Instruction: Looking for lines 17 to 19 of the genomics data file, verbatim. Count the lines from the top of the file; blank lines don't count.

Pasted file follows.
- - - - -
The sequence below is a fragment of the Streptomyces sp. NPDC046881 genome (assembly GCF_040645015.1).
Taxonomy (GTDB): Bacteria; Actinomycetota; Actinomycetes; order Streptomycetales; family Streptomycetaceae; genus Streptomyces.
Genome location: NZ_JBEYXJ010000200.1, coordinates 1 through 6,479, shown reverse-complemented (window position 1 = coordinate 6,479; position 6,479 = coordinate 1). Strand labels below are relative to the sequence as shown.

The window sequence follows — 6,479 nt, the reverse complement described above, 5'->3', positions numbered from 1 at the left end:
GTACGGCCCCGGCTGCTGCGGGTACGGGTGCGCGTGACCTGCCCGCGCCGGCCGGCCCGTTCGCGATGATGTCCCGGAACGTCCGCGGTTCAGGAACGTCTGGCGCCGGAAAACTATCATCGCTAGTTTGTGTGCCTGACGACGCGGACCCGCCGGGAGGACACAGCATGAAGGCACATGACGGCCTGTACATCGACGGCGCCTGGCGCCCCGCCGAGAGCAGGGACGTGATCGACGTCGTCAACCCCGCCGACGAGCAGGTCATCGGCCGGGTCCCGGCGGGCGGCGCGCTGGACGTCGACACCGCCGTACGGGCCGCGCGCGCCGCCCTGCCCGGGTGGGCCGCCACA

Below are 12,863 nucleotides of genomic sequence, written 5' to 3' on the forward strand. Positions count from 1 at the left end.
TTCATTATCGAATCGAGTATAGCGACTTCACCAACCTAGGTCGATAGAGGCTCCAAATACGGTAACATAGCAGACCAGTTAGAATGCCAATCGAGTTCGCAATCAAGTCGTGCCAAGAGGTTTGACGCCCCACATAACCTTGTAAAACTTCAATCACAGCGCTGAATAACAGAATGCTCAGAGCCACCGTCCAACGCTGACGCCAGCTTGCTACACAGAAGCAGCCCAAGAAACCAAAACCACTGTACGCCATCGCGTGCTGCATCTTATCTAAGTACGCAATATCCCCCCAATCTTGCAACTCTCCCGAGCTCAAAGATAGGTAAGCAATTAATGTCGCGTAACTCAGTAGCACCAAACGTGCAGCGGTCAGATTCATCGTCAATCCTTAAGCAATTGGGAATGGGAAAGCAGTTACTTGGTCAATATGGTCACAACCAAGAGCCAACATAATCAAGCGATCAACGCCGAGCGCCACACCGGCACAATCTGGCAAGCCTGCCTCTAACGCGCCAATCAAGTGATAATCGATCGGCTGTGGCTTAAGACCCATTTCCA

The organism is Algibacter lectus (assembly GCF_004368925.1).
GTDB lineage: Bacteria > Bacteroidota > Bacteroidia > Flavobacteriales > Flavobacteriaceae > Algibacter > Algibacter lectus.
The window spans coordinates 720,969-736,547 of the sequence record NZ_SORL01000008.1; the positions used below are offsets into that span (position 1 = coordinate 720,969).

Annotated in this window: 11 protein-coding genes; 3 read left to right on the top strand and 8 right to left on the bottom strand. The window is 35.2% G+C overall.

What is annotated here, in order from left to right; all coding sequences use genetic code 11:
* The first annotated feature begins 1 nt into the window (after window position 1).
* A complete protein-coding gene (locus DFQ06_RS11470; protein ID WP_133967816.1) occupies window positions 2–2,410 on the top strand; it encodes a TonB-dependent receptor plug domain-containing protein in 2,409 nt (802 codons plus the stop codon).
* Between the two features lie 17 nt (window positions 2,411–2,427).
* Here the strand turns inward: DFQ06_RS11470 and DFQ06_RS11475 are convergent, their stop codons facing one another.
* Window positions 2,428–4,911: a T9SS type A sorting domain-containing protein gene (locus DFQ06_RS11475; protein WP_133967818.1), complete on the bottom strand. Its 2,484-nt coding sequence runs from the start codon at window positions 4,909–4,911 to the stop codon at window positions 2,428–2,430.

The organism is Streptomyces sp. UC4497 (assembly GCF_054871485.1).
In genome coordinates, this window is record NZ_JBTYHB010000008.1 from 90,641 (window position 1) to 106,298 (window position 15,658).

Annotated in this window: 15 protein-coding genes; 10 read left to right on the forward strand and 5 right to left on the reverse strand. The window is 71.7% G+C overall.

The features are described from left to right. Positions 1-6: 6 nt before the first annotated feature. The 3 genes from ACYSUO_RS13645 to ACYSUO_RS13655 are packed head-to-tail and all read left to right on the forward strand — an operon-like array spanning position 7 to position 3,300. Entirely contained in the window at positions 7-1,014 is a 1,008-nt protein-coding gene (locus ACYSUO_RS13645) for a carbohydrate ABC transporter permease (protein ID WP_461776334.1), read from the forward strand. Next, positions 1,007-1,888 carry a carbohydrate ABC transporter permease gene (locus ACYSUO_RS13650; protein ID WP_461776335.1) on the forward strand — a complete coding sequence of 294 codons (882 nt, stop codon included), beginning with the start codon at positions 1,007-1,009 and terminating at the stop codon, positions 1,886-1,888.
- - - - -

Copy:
* Window positions 2,428–4,911: a T9SS type A sorting domain-containing protein gene (locus DFQ06_RS11475; protein WP_133967818.1), complete on the bottom strand. Its 2,484-nt coding sequence runs from the start codon at window positions 4,909–4,911 to the stop codon at window positions 2,428–2,430.

The organism is Streptomyces sp. UC4497 (assembly GCF_054871485.1).
In genome coordinates, this window is record NZ_JBTYHB010000008.1 from 90,641 (window position 1) to 106,298 (window position 15,658).